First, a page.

Monday 11:00 a.m. – 1:00 p.m.
Room 718, Jackman Humanities Building, 170 St. George Street


5112HF
WRITING THE SOUTH IN SOUTH ASIAN LITERATURE
C.  KANAGANAYAKAM

The objective of this is course is to focus specifically on Indian literature that deals with South India in order to examine the ways in which authors have attempted to project a different (sometimes Dravidian) ontology. The historical context of South India reiterates a need for us to move beyond a monolithic pan-Indian model of evolution. In addition, South India’s response to colonial and postcolonial conditions has often been very different from the North. All these factors have led to a body of literature that, in addition to its overt subject matter, often gestures towards a distinctive poetics. By looking at both poetry and fiction from the South, we will examine the validity of creating an alternative poetics for this corpus.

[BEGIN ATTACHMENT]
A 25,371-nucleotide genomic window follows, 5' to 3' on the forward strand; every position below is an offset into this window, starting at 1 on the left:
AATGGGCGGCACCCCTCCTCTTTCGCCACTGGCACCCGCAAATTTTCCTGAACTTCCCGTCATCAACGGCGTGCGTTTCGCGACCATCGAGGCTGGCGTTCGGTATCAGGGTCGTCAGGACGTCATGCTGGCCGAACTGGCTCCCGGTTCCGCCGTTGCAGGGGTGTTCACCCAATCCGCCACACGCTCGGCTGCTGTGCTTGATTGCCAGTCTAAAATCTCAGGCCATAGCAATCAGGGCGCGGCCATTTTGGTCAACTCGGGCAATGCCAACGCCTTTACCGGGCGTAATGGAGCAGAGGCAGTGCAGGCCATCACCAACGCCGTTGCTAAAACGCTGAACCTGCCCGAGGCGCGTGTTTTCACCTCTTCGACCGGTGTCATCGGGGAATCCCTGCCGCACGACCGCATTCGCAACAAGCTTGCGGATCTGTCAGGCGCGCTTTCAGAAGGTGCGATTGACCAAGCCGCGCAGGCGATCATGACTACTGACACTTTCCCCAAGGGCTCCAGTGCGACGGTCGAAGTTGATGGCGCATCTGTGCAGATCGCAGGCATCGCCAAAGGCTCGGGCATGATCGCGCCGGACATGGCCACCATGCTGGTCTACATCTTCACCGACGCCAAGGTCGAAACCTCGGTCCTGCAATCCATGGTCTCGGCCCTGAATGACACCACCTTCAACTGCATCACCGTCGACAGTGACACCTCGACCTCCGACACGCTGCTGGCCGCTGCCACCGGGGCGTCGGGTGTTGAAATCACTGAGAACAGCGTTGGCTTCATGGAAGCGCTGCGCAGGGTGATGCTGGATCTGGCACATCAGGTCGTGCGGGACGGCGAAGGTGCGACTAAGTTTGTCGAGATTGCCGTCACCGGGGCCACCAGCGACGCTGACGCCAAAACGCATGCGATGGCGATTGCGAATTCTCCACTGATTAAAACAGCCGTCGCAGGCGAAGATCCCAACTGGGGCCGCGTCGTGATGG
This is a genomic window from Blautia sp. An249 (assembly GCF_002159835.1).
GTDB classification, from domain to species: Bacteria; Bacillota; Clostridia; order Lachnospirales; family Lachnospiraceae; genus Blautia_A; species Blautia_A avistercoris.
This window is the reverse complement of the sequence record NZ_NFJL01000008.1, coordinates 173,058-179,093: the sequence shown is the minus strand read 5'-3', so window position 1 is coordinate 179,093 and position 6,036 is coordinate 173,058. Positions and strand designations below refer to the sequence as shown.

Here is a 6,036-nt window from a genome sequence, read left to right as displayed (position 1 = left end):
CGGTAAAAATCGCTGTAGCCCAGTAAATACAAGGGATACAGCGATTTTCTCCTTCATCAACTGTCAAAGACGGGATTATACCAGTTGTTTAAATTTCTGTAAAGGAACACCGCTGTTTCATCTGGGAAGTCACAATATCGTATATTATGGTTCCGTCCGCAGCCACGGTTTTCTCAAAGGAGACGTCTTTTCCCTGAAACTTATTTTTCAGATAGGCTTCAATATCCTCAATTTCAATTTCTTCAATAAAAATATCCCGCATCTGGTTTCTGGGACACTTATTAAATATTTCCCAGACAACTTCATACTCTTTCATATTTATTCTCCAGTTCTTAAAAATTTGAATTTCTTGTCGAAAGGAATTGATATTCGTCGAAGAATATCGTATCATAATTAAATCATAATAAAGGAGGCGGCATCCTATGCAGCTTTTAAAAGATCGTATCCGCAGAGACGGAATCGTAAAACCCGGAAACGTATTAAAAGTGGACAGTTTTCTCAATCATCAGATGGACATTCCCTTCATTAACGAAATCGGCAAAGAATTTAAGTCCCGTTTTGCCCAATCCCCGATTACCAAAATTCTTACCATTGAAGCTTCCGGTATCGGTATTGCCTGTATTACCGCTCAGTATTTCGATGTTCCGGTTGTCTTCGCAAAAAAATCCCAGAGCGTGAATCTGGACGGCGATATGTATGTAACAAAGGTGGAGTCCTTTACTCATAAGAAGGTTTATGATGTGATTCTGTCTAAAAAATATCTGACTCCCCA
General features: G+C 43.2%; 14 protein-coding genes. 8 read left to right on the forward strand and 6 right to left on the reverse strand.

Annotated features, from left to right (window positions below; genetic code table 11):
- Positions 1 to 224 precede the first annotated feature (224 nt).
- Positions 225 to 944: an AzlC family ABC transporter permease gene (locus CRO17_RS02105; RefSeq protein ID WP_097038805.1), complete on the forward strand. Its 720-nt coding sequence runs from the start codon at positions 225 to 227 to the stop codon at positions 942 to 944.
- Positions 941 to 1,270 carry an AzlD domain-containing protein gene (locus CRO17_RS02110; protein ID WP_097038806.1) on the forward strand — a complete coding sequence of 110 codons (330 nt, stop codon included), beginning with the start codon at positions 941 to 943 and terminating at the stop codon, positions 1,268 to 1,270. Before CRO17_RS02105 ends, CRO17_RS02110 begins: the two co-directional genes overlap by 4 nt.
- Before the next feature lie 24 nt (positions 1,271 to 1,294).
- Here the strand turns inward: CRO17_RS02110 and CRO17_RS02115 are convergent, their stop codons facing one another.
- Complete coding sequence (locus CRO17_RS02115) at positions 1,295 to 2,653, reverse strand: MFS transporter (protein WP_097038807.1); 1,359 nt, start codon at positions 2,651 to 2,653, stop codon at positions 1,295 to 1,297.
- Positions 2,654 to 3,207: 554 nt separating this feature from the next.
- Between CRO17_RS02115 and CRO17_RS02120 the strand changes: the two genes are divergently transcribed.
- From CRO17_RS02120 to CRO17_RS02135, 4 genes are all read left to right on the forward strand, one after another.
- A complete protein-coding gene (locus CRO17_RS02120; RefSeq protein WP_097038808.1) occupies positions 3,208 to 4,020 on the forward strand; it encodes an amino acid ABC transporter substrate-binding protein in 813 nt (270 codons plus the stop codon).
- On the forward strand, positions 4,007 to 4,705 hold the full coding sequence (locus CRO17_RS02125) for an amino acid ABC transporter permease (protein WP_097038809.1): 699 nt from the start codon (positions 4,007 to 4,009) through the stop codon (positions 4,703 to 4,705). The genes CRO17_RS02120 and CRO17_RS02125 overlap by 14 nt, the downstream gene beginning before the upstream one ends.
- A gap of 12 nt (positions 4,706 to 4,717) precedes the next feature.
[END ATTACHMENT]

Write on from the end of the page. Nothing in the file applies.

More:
COURSE REQUIREMENTS
R.K. Narayan – The Guide, Raja Rao – Kanthapura; Arundhati Roy – The God of Small Things; David Davidar – The House of Mangoes; Shashi Tharoor – Riot; Padma Viswanathan – The Toss of a Lemon.  Collection of Poems by Kamala Das, Parthasarathy etc. (Please check with the Bob Miller Book Room before purchasing texts).

Book Review; Presentation; Short Essay and a Research Essay.

Tuesday 10:00 a.m. – 12:00 p.m.
Room 340, Larkin Building, Trinity College


5253HF
SIMPLY DIVINE!  THE NOVELS OF WAUGH AND GREENE
R.  GREENE